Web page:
At the beginning he took on commissioned work from Cathedral Stoneworks, which closed in 1994 until he took over his own sculptures and commissions. In 2001 he moved from a studio in the Greenfield Venture Center to his first studio in Turners Falls, the former Williams Garage.
Shortly after he moved, New York’s Steinhof said it was cleaning up and offered de Christopher his limestone. He ordered six semi-trailer loads – 120 tons of limestone blocks – to be brought to Turners Falls. And he’s been using it ever since. When he moved to smaller K Street in 2018, he gave them to a friend in Greenfield.
As heavy as this limestone is, many of de Christopher’s stone carvings have an unmistakable lightness that over the years has included loaves of bread, fish, elephants, dogs and clumsy everyday people – like those whose faces emerged from the windows of his 2017 “Stone, Paper , Scissors “paper mill. It is the same blatant playfulness with which the artist transforms stories into sculpture.
“I carve something and say, ‘Oh look: there’s a little guy!’ And I’ll carve the little guy. Sometimes I am very spontaneous with material that is not quite as spontaneous. I see a reflection of light from an angle and think, ‘Oh, that looks like a nose in the shadow.’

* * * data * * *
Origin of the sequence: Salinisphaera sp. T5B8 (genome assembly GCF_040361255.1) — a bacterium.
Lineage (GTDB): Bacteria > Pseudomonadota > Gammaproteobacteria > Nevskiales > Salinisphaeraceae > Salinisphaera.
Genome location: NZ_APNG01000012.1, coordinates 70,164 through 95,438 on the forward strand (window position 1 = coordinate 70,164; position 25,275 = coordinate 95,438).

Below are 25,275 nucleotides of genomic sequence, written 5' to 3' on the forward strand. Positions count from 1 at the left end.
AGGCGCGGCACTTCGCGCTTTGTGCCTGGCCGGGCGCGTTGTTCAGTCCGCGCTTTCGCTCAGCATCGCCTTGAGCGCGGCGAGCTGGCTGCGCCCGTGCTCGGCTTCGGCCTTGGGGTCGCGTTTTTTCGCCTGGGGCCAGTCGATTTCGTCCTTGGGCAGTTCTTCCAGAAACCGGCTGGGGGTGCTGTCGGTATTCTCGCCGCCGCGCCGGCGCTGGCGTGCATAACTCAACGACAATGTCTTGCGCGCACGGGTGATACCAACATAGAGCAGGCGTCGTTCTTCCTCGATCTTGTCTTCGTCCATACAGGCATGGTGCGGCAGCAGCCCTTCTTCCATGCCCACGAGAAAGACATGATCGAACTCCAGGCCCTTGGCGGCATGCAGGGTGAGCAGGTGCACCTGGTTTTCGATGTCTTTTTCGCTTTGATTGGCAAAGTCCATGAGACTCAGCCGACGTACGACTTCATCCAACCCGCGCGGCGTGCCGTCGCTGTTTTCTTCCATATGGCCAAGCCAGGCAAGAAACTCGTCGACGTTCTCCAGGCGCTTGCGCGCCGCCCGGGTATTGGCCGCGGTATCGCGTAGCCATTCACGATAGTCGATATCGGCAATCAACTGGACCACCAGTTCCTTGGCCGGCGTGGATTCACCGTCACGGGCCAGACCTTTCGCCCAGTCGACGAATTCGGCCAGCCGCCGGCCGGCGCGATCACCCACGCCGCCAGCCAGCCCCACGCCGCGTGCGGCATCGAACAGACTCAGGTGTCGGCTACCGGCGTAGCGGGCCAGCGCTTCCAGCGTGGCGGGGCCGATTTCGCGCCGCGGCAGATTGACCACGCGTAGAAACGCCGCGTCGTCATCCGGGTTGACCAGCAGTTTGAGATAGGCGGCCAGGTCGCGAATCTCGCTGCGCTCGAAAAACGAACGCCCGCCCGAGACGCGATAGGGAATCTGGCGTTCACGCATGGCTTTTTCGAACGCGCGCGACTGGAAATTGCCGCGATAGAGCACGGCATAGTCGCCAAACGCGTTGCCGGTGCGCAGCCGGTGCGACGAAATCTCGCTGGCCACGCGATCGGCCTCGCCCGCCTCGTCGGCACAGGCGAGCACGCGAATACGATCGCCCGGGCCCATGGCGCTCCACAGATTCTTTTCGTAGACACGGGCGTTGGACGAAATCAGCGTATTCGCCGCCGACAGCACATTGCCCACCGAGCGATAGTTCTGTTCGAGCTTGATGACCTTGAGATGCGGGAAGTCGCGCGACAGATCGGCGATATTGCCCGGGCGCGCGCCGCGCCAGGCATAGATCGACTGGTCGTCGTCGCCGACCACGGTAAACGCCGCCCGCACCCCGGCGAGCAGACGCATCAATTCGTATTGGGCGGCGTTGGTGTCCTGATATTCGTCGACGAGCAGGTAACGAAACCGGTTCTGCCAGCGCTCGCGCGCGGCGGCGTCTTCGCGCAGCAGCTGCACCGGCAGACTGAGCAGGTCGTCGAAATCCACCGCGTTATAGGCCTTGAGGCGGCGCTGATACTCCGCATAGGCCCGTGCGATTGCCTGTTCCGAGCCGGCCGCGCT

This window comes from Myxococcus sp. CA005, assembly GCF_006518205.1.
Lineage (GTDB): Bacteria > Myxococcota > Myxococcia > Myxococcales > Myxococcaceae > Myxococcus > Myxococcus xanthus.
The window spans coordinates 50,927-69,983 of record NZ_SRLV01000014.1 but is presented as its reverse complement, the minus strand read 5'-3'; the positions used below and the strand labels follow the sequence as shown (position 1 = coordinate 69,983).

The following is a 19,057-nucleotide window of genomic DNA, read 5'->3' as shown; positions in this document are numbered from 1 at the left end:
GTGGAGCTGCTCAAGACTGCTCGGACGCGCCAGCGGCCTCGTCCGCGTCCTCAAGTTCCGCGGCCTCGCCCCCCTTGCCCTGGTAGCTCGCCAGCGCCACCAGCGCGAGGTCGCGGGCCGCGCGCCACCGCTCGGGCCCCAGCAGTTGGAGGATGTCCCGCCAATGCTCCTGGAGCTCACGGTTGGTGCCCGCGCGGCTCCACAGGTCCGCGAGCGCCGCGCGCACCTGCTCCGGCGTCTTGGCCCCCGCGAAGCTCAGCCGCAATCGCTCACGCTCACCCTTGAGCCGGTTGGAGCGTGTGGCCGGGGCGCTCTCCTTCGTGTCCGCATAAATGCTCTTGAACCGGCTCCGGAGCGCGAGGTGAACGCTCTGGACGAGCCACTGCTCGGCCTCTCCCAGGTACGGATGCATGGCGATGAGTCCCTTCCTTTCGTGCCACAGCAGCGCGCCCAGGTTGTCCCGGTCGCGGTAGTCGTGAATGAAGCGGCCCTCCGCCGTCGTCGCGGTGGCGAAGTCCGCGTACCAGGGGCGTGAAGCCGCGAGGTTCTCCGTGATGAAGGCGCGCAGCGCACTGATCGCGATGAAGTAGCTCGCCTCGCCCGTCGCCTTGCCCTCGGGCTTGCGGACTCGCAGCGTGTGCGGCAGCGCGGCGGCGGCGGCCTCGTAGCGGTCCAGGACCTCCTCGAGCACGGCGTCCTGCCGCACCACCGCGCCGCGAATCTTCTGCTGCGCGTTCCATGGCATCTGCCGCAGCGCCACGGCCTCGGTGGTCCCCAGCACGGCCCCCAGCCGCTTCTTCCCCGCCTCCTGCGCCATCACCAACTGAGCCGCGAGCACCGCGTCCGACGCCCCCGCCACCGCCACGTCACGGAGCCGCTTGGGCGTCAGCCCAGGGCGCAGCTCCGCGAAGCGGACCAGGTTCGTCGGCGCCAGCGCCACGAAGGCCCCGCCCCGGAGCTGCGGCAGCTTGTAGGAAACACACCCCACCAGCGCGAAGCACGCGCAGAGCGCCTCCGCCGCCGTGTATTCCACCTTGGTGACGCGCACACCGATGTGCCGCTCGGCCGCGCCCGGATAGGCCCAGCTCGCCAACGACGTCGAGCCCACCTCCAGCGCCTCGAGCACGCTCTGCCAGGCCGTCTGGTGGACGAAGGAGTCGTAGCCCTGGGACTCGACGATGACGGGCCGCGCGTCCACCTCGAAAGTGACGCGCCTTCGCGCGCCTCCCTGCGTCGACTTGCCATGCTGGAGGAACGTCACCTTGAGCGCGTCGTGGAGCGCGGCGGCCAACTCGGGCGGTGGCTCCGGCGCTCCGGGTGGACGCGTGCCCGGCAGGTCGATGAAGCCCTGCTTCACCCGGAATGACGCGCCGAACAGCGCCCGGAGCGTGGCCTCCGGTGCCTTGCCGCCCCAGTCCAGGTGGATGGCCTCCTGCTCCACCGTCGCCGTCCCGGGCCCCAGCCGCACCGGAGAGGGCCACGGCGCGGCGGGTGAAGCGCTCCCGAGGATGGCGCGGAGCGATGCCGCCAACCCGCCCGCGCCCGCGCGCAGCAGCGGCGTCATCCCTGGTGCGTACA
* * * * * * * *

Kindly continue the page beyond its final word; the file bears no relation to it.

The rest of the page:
De Christopher admits that his chiseled stories are often obvious when he is at the carving stage, with his pneumatic hammer or a host of other implements.
“Seldom is it ever totally predetermined,” he said.
In contrast to the napkin sketches, in which he captures a first glimpse of his design, the limestone he is cutting from “has its own requirements and definitely changes as you make them. You have to make decisions all the time while carving. It’s the fragility of the stone: it doesn’t have the molecular strength of granite. It’s softer, a looser bond, and it’s delicate. If you hit it wrong, it breaks off. ”